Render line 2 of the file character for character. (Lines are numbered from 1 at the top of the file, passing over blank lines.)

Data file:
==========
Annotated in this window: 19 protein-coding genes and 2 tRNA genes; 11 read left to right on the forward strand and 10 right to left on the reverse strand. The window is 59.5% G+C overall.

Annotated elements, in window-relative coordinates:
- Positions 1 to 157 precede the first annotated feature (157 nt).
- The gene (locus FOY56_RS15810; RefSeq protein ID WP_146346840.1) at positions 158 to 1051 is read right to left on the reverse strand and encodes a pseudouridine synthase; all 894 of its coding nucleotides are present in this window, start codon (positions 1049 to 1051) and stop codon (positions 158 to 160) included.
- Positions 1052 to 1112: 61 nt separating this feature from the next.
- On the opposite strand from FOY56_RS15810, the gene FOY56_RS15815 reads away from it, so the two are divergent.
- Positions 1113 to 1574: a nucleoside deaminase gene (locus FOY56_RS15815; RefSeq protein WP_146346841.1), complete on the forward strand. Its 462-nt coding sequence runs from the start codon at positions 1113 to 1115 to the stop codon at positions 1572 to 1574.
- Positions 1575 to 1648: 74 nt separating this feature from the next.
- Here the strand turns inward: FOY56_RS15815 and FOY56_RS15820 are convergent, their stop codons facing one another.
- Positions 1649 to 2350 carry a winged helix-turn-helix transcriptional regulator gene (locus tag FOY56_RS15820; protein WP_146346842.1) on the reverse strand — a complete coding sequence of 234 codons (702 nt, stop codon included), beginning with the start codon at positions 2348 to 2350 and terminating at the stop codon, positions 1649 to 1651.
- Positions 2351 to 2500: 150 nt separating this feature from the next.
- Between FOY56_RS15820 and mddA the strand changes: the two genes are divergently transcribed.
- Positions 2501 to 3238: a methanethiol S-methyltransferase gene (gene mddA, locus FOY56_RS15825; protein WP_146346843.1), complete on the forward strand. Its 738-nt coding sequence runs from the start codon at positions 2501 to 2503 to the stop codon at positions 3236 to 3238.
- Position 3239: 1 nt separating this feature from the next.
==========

Annotated elements, in window-relative coordinates: